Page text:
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					X Men Animated Series

The X Men animated series first aired in the early 90s, but since then
newer versions of the X Men animated series such as X Men Evolution and
Wolverine and the X Men have aired in the 21st century. All of the X Men
series are based off of the popular Marvel superhero team which has also
provided inspiration for the X Men movie franchise and the X Men action
figure lines. Long after their conception, the X Men continue to
fascinate the public, providing entertainment as well as provoking
thoughtful debate over the idea of mutants and how it relates to real
life society.

The underlying theme of X Men animated series is the idea of training
individuals with mutant powers to use them for good and to benefit
humanity. However, the journey is difficult as mutants first have to deal
with the shock of possessing mutant powers, and then they have to deal
with the consequences of their abilities. People without mutant abilities
don’t understand them and even show prejudice and discriminate against
them for who they are. At the same time, they’re fighting on behalf of
the people who reject them, though often the adversaries are other
mutants who use their powers for malevolent means. These mutant “bad
guys” often see themselves as superior to normal people because of the
abilities they possess and while this belief seems misguided, the “good”
mutants struggle with the fact that they have a point. In a way, they’re
gifted in a way that other people are not, and the only reason it feels
like a curse is because they’re rejected for being different.

X Men brings up the issue of conformity and more abstractly, the nature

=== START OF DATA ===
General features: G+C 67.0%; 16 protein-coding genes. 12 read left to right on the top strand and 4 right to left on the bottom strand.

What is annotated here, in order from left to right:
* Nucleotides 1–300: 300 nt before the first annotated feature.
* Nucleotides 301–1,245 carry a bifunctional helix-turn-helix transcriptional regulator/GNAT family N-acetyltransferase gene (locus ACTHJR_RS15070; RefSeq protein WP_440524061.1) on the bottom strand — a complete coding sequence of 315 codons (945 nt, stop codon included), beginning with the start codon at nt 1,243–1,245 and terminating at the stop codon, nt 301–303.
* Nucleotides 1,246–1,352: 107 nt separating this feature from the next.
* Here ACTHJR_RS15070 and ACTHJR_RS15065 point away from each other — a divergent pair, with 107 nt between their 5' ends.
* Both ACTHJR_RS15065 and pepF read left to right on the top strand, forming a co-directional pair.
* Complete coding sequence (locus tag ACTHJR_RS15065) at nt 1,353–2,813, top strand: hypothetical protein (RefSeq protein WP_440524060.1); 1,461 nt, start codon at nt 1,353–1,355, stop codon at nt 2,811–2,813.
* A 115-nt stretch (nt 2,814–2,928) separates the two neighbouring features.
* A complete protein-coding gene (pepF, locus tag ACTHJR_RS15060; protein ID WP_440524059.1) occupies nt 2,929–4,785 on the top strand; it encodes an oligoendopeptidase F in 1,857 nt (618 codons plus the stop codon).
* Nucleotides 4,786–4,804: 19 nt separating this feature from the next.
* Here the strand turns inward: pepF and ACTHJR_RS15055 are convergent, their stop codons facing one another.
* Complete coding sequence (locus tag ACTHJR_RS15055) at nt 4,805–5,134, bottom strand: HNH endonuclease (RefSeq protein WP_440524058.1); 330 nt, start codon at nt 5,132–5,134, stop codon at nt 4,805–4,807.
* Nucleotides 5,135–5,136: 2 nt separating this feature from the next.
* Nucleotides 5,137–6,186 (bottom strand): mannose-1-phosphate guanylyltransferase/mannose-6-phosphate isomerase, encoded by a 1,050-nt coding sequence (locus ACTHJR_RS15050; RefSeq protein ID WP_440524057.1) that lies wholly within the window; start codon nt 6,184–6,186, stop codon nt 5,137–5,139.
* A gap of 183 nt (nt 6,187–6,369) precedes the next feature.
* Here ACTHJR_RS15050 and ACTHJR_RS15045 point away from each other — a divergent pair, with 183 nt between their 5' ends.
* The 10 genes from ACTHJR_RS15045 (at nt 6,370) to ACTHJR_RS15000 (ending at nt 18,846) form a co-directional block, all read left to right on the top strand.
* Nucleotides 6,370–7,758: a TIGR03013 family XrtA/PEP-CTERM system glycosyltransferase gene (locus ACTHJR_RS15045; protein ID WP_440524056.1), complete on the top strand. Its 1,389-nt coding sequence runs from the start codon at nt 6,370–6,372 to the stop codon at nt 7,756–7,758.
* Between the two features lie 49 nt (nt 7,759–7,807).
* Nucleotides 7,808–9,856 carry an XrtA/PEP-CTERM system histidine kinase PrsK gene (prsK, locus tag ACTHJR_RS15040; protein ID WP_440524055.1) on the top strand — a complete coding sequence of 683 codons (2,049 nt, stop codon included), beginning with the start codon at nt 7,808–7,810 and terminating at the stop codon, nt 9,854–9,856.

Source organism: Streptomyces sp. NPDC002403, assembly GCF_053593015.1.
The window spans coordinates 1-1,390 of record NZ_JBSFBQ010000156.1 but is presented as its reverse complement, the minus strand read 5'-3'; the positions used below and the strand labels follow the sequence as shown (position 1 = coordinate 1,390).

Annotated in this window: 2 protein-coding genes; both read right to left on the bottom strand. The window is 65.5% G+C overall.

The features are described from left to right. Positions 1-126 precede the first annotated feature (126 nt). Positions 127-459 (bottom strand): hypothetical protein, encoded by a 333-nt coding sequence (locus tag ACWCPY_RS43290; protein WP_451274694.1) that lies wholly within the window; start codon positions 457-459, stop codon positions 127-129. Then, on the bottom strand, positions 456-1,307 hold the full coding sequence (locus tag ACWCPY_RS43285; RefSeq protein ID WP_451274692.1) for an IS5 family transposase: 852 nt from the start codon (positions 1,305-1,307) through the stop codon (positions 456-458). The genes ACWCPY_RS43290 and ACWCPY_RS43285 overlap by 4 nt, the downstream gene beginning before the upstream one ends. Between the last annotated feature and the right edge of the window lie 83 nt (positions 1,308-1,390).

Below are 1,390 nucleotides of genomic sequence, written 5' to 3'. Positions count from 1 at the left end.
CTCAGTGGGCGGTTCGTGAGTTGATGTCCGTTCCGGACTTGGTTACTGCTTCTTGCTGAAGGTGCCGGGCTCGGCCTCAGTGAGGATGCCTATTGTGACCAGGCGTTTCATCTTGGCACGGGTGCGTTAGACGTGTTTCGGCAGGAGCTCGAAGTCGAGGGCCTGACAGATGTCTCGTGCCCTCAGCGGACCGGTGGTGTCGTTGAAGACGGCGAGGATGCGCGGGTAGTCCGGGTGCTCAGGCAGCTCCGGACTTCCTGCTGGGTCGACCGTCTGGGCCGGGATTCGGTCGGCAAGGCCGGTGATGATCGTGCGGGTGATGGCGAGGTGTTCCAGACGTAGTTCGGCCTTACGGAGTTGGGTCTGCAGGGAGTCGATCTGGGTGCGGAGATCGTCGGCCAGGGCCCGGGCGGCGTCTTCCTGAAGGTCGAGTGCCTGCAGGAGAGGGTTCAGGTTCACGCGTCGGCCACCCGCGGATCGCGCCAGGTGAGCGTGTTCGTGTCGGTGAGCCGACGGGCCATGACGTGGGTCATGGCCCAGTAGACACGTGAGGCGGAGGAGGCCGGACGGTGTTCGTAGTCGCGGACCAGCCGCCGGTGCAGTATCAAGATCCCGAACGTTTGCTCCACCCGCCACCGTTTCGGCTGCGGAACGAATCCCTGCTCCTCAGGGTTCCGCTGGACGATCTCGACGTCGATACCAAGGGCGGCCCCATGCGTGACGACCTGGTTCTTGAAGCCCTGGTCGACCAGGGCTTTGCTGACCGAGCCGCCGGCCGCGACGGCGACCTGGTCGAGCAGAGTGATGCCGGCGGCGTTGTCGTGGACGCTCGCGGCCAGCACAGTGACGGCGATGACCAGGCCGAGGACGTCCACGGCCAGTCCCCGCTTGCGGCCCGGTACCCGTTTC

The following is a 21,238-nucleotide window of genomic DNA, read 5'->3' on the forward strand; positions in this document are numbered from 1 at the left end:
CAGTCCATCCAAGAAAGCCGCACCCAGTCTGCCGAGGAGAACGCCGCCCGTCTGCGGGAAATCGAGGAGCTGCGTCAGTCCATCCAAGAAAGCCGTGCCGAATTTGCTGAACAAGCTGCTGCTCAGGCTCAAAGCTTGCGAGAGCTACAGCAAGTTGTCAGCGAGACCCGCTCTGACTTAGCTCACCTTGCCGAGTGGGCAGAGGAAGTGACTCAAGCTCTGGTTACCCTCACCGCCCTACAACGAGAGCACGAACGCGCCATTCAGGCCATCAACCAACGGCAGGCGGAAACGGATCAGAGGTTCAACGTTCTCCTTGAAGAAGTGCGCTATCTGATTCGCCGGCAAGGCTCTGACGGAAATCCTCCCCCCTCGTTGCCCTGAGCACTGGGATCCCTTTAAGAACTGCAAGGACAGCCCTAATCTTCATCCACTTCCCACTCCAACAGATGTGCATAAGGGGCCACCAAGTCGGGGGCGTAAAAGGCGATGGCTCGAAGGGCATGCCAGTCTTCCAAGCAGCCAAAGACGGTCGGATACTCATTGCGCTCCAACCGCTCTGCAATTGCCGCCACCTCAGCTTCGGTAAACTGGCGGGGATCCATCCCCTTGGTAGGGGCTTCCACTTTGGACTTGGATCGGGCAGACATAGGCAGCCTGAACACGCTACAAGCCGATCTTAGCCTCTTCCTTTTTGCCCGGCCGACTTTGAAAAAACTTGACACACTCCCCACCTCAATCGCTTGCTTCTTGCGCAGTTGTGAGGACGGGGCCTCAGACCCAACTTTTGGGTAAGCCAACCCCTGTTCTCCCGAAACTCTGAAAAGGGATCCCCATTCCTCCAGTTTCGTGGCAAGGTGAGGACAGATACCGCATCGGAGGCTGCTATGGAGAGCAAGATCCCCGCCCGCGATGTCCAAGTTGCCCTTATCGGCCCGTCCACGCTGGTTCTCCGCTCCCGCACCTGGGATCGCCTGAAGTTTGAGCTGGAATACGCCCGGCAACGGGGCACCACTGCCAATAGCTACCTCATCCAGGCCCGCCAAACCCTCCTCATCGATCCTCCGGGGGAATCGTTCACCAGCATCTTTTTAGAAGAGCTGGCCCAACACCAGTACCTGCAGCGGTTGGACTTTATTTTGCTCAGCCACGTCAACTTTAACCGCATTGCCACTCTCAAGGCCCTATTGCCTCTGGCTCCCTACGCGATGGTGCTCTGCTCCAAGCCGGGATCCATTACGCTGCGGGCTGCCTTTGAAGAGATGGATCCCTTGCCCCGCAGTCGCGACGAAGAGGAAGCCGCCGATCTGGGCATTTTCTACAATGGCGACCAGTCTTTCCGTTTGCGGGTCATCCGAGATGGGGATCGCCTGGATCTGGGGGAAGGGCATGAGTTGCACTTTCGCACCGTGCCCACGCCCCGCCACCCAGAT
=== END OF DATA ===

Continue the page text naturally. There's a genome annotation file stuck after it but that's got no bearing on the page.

of humanity. People often fear and reject things that they’re not used to
just because they unfamiliar. This has a series of consequences that
range from simple to serious. This kind of fear could be responsible for
not trying out rock climbing, or it could also be responsible for
discriminating against other races. The issue of whether mutants should
be “cured” has been said to have a parallel with genetic engineering and
gay rights. Is it ethical to take control of biological destiny, and
should people have to change to be accepted by society’s rules.

The metaphor isn’t perfect because after all, X Men is still a fantasy.
As far as we know, mutations haven’t provided people with superpowers and
such a diverse lot of them at that, with there happening to be someone
who can control fire, someone who controls ice, someone who can use
telekinesis, someone who shoots lasers, and so on—it drips of human wish
fulfillment and imagination. Nevertheless, even if the X Men animated
series is just a cartoon, it addresses concepts that have real life
implications that are worth thinking about.

				
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posted:3/7/2010
language:English
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